Becoming Dangerous: Witchy Femmes, Queer Conjurers and Magical Rebels on Summoning the Power to Resist

Becoming Dangerous: Witchy Femmes, Queer Conjurers and Magical Rebels on Summoning the Power to Resist

A nonfiction book of deeply personal essays by marginalised people using the intersection of feminism, witchcraft, and resistance to summon power and become fearsome in a world that would prefer them afraid. With contributions from twenty witchy femmes, queer conjurers, and magical rebels, BECOMING DANGEROUS is a book of intelligent and challenging essays that will resonat...

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Title:Becoming Dangerous: Witchy Femmes, Queer Conjurers and Magical Rebels on Summoning the Power to Resist
Author:Katie West
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Edition Language:English

Becoming Dangerous: Witchy Femmes, Queer Conjurers and Magical Rebels on Summoning the Power to Resist Reviews

  • Wayne Rée

    This isn't just a great book. It's an important one.

    , at its core, celebrates the idea of care – both in a communal sense, but also the idea of self-care, helping to shed the notion that taking the time to love yourself is inherently bad somehow. Rituals are explored as a part of witchcraft in some essays – but, throughout all the essays, also as the things that women and femmes of all forms do to stay sane in a world that, at times, feels like it's gone insane.

    While I have, a

    This isn't just a great book. It's an important one.

    , at its core, celebrates the idea of care – both in a communal sense, but also the idea of self-care, helping to shed the notion that taking the time to love yourself is inherently bad somehow. Rituals are explored as a part of witchcraft in some essays – but, throughout all the essays, also as the things that women and femmes of all forms do to stay sane in a world that, at times, feels like it's gone insane.

    While I have, at best, a cursory understanding of witchcraft and magic(k) (thank you, Grant Morrison), I can certainly understand the idea of rituals as something that help you get through each day, that help you face the harshness of your life and the world at large, that help you reaffirm your sense of self. I found the essays on witchcraft educational and interesting, but I found all the essays, on some level, familiar. It's a beautiful balance that welcomes you, regardless of your reasons for picking up this book.

    While I enjoyed all the pieces, a few of them really stood out for me. I've been lucky enough to call Sara David a friend, and her writing has always felt raw in the best possible way. I told her once that I wished that I could write as honestly as she does, and her essay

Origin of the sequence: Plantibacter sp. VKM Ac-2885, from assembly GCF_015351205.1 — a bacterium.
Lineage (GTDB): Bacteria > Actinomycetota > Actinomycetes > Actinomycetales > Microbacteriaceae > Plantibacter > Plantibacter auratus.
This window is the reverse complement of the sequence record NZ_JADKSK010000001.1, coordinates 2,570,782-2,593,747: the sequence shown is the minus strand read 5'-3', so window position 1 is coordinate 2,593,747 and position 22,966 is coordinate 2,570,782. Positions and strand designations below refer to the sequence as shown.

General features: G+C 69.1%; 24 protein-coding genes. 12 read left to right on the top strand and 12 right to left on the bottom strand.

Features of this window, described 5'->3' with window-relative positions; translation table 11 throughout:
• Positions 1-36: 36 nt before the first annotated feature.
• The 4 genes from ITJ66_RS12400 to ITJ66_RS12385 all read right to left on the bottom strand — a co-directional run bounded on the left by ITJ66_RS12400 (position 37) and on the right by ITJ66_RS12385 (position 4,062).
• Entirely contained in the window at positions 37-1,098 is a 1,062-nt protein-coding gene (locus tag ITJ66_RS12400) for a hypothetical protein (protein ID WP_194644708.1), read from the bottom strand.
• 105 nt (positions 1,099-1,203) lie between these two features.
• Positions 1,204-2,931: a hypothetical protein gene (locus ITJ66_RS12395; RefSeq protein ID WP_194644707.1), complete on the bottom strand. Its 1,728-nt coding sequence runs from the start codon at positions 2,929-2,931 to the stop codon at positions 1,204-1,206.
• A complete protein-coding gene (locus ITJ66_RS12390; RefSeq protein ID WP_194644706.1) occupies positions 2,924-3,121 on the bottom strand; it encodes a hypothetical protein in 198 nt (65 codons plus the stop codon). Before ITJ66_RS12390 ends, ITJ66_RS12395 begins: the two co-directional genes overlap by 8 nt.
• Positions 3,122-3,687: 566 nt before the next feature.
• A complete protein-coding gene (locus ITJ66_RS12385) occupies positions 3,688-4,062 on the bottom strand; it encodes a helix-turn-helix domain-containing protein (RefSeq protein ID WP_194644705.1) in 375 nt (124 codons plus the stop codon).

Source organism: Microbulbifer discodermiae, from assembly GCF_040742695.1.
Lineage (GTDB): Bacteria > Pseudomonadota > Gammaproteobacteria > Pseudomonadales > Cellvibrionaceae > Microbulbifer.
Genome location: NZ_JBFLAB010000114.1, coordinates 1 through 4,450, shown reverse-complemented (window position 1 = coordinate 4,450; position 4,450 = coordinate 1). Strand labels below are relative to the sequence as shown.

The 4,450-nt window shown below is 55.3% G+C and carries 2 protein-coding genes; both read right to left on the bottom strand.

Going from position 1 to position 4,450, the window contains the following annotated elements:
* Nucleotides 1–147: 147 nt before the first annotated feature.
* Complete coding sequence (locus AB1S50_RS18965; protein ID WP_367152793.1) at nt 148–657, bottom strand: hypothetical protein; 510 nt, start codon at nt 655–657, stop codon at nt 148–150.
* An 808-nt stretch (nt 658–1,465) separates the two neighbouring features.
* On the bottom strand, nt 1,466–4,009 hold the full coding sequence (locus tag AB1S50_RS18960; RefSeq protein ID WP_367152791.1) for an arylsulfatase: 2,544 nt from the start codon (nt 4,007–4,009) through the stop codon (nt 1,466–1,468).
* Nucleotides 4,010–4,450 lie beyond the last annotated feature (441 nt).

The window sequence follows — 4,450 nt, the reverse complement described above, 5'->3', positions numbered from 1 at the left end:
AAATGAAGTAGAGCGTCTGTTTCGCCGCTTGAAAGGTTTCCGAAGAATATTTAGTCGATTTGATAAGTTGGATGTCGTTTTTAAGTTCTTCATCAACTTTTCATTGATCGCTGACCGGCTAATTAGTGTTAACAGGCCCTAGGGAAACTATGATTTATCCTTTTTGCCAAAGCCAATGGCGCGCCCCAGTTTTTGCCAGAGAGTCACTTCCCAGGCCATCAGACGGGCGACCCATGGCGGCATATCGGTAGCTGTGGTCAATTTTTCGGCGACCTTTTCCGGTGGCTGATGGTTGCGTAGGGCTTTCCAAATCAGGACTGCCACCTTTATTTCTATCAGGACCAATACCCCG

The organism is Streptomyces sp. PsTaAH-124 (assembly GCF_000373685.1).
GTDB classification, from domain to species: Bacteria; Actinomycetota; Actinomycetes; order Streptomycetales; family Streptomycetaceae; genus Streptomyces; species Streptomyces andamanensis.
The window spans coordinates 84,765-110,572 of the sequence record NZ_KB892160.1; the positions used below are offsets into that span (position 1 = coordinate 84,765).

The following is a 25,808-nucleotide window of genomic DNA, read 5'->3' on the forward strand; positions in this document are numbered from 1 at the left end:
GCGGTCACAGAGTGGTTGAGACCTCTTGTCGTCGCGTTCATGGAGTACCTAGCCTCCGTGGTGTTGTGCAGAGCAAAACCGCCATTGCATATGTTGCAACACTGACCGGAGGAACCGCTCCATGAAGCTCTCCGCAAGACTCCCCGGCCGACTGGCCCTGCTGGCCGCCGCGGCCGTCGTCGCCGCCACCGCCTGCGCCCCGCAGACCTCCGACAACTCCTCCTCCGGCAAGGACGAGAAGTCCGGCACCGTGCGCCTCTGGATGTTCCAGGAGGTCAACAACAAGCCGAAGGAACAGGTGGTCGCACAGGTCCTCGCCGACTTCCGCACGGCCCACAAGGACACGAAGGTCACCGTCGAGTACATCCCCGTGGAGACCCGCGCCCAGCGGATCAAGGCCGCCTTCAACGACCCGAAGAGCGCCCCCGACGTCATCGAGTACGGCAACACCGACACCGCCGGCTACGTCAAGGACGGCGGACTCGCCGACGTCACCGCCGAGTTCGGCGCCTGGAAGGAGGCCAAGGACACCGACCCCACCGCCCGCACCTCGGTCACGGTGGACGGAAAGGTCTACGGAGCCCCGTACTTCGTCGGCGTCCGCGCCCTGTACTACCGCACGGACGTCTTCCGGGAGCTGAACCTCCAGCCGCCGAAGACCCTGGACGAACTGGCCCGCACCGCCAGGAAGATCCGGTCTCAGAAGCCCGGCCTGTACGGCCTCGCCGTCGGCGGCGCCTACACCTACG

reaffirms that statement. Tightly written, its true strength comes from the complicated emotions at the heart of the essay.

    My favourite piece though absolutely has to be J.A. Micheline's

    , a brutally honest look at what it's like to be a black woman in America, and why the idea of becoming dangerous is a luxury she can't really afford. It wasn't just that Micheline bluntly laid the facts of her life bare, facts that many people across all political spectrums choose to tiptoe around or flat-out ignore; it was that she does all of that in a way that you can't look away from. The rest of the essays are great. This one? This was absolutely essential to this collection.

    (On a personal note, I read a lot of this book while taking a two-week break away from writing [well... aside from this review] and work, so reading it has actually become my own ritual of self-care.)

    Another wonderful release from Fiction & Feeling,

    is truly a brilliant collection, and certainly one that captures the horror of our times, but in a way that also delivers a message of resistance, of strength, and of love.

  • Britt Marczak

    Are you into witchy things, even a little, even if your definition differs from others? Are you into intersectional feminism? What about resisting?

    Read. This. Book.

    There's a truly impressive variety of voices amplified in this book, aka it's not just white women appropriating shit that doesn't belong to them. It's women of color (black and non-black), it's trans women, it's...wonderful. So many spiritual, religious, and non-spiritual belief structures are covered (yes, including at least one at

    Are you into witchy things, even a little, even if your definition differs from others? Are you into intersectional feminism? What about resisting?

    Read. This. Book.

    There's a truly impressive variety of voices amplified in this book, aka it's not just white women appropriating shit that doesn't belong to them. It's women of color (black and non-black), it's trans women, it's...wonderful. So many spiritual, religious, and non-spiritual belief structures are covered (yes, including at least one atheist). There are many different ways of approaching our current world, personal trauma...just real fucking life. Lows and highs.

    It's a book I'm going to treasure forever. I thank each and every person who had anything to do with the creation and support of this book.

  • Devin

    This was an incredibly powerful collection of stories about the use of ritual. The stories were really intense so I could only read 1 or 2 at a time. Each one gave me another way if thinking about ritual and so much inspiration. This book is an incredible gift.

  • Damien